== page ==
Roussel-Roozmon Versus Saric (by IM Thomas Roussel-Roozmon)

I (MB) will provide some background on this game. Canada was to play Croatia in round 6. As you saw from my annotations for my own game against GM Stevic, I lost my game pretty “convincingly”. Our whites were to save the day. Thomas played an exciting and fearless game against GM Saric, rated 2567. This game brought Thomas one (big) step closer to the GM title.

The game has a mix of great moves as well as clear mistakes. Such is life when the game takes up such a complicated battle. It was a very exciting game. Thomas provides in-depth analysis below. It should be noted that everything always looks much easier with a computer engine running in the background;).

EDIT

<First I will post the game copy-pasted in pgn format and then with comments.

[Event “Olympiades”]
[Site “Khanty-Mansiysk”]
[Date “2010.09.27”]
[Round “6”]
[White “Roussel-Roozmon, Thomas (MI)”]
[Black “Saric, Ivan (GM)”]
[Result “1-0”]
[ECO “E81”]
[WhiteElo “2484”]
[BlackElo “2567”]
[PlyCount “117”]
[EventDate “2010.09.21”]
[EventType “team”]
[EventRounds “11”]
[EventCountry “RUS”]

1. d4 Nf6 2. c4 g6 3. Nc3 Bg7 4. e4 O-O 5. f3 d6 6. Be3 Nbd7 7. Qd2 c5 8. Nge2
Qa5 9. Rd1 a6 10. dxc5 Nxc5 11. Nd4 Bd7 12. Be2 Rfc8 13. O-O Na4 14. Nb3 Qd8
15. Nxa4 Bxa4 16. Qb4 b5 17. e5 Ne8 18. exd6 exd6 19. cxb5 Qe7 20. Qd2 axb5 21.
Bf2 Qe6 22. Rfe1 Bxb3 23. Bxb5 Bxd1 24. Rxe6 fxe6 25. Qxd1 Bxb2 26. Be3 Rc3 27.
Qb1 Rxe3 28. Qxb2 Ng7 29. Bc6 Raa3 30. Qb8+ Kf7 31. Qc7+ Kf6 32. Qd8+ Kf7 33.
Qc7+ Kf6 34. Qd8+ Ke5 35. Qh8 Ra7 36. Qxh7 Rc3 37. Bb5 Rc1+ 38. Bf1 Rb7 39. Qh6
Rd1 40. Kf2 Nf5 41. Qh8+ Ng7 42. a4 Rd2+ 43. Ke3 Ra2 44. Bb5 Rxg2 45. f4+ Kf6
46. Qa8 Nf5+ 47. Kd3 Rxh2 48. Qxb7 Rh3+ 49. Kd2 Nd4 50. Be8 Kf5 51. Bxg6+ Kg4
52. Qe4 Nb3+ 53. Kd1 Nc5 54. Qd4 Rh1+ 55. Ke2 Rh2+ 56. Kf1 Kf3 57. Bh5+ Rxh5
58. Qd1+ Ke4 59. Qe2+ 1-0

>

1. d4 Nf6 2. c4 g6 3. Nc3 Bg7 4. e4 O-O 5. f3 d6 6. Be3 Nbd7 7. Qd2 c5 8. Nge2
Qa5 9. Rd1 a6 10. dxc5 Nxc5 11. Nd4 Bd7 12. Be2 Rfc8 13. O-O Na4 14. Nb3 Qd8
15. Nxa4 Bxa4 16. Qb4

{The first critical moment of the game. Black has a
choice between taking on b3 and accepting a slightly worse position (White
then has a lasting positional advantage with the bishop pair and better pawn
structure), or going for wild tactical complications with

16…b5!?

My opponent is a sharp young croatian GM and he does not think twice about the
opportunity of fishing in muddy waters.} 16…b5 !? {I am now faced with a very
difficult practical choice. The two main moves that have to be calculated are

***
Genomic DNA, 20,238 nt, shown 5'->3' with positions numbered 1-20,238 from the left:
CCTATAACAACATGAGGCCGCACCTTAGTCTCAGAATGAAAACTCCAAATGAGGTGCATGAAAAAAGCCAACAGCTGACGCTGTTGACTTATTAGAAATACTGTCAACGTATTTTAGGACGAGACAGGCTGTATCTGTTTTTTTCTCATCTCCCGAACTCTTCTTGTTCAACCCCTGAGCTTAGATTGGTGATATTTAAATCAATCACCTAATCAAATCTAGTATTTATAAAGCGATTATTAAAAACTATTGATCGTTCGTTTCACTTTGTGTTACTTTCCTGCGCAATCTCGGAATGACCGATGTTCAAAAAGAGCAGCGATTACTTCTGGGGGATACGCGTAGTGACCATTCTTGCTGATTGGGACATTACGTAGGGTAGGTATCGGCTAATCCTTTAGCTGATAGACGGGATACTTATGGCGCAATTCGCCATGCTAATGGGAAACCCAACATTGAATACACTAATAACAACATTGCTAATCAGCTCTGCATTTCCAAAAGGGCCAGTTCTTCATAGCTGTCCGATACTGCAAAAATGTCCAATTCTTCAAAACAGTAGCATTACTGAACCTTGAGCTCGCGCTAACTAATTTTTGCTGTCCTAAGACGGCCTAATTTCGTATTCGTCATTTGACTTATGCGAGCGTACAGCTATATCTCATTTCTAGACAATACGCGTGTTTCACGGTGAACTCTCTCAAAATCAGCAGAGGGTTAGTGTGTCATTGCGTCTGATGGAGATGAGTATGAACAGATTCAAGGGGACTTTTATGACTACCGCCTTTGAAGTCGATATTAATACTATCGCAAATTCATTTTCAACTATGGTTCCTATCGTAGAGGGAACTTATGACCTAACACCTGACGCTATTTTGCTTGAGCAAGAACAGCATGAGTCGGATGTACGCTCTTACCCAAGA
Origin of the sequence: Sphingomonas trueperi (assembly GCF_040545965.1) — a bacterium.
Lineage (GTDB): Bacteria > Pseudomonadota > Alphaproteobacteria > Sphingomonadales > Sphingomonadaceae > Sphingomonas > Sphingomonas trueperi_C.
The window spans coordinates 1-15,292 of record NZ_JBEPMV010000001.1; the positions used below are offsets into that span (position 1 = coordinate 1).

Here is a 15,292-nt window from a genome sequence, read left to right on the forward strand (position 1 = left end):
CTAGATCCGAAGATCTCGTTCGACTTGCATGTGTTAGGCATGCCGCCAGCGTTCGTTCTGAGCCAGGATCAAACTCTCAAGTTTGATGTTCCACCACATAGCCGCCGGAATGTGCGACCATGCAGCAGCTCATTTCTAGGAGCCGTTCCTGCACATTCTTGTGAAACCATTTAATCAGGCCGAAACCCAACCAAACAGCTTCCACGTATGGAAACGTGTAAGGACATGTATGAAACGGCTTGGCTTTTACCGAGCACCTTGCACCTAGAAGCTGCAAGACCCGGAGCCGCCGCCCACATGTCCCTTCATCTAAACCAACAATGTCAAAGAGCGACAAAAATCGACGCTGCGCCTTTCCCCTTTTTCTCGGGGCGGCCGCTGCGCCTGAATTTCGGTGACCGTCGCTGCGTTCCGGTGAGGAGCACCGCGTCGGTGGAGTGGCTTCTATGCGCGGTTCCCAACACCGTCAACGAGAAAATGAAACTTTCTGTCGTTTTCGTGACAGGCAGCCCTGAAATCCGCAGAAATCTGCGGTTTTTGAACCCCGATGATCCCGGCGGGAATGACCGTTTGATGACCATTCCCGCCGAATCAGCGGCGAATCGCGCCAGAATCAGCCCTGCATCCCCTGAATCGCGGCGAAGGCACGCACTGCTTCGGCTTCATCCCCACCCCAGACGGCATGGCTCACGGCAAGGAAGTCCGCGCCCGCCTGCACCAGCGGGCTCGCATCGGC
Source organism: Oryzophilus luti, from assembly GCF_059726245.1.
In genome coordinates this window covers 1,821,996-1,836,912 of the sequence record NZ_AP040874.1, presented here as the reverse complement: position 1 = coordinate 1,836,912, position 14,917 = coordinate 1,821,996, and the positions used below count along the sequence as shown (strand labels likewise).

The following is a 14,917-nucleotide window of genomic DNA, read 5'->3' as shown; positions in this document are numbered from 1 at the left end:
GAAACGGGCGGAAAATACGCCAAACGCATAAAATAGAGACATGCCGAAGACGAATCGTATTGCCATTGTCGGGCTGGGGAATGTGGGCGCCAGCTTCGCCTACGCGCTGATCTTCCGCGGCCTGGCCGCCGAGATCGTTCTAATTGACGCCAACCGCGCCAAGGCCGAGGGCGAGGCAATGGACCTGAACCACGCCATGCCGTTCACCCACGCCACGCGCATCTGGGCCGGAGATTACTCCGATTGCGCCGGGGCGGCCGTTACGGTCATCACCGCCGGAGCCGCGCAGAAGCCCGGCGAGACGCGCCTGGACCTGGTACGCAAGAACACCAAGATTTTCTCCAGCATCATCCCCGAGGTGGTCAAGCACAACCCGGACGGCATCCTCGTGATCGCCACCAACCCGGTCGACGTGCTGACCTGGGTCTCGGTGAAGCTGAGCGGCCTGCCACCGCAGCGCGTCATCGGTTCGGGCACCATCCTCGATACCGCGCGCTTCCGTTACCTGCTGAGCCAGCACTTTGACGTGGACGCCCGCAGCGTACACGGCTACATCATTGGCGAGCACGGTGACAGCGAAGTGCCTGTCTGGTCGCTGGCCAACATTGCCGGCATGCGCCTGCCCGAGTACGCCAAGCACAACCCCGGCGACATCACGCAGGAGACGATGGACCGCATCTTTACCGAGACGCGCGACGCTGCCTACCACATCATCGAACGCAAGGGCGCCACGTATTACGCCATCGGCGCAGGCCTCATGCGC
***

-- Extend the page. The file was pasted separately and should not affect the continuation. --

17.c5 and 17.e5, but I also considered the quiet move 17.Rc1, which keeps the
tension. In the game I could not come up with any clear advantage for White,
and even now with Fritz running I am not quite sure if White has anything
convincing in this position. All in all, I’d say that 16…b5!? was a very
good practical choice by my opponent.} (16… Bxb3 17. axb3 white is slightly better (17. Qxb3 white is also slightly better))
(16… Qe8 17. Rc1 white has a comfortable edge)

17. e5

{This move will prove to be unconvincing, but
as I said the other two options do not seem significantly better.} (17. c5 Ne8
18. Qa3 $5 Qd7 19. cxd6 Nxd6 20. Rd2 {Threatening Nc5.} Bxb3 21. Qxb3 Qe6 22.
Qxe6 fxe6 {and black is very close to equality.}) (17. Rc1 {might well be
White’s best option, but deeper analysis is required. Here is a quick
variation.} a5 18. Qa3 Qe8 19. cxb5 Bxb5 20. Bxb5 Qxb5 21. Rxc8+ Rxc8 22. Qxa5
Qd3 23. Qa7 Rc2 {and although White is a pawn up here, Black is very active.
In practice it is very hard to go for this kind of position when playing White.
})

17… Ne8 18. exd6

(18. f4 a5! 19. Qa3 Rab8 {Black is very
active here.} 20. Rd2 bxc4 21. Qxa4 cxb3 22. axb3 Rb4 23. Qa3 Qc7 with an unclear position)

18…exd6 19. cxb5 Qe7 20. Qd2 axb5 21. Bf2 Qe6

{Second critical moment in the game.
During the last 4-5 moves I have clearly lost control of the position and
Black has taken advantage of my uncertain play to seize the initiative. I am
now faced with some very unpleasant threats against my vulnerable queenside
pawns. At first sight, the pawn structure seems to favour White, but the most
important factor in the position is the activity of Black’s pieces. On top of
this, I am about half an hour down on the clock at this point, with less than
10 minutes left to reach move 40. Under significant pressure, I come up with a
very interesting tactical idea.}

22. Rfe1!? Bxb3 23. Bxb5!

{This intermezzo
is the point of White’s previous move. I am in a sense “sacrificing” two rooks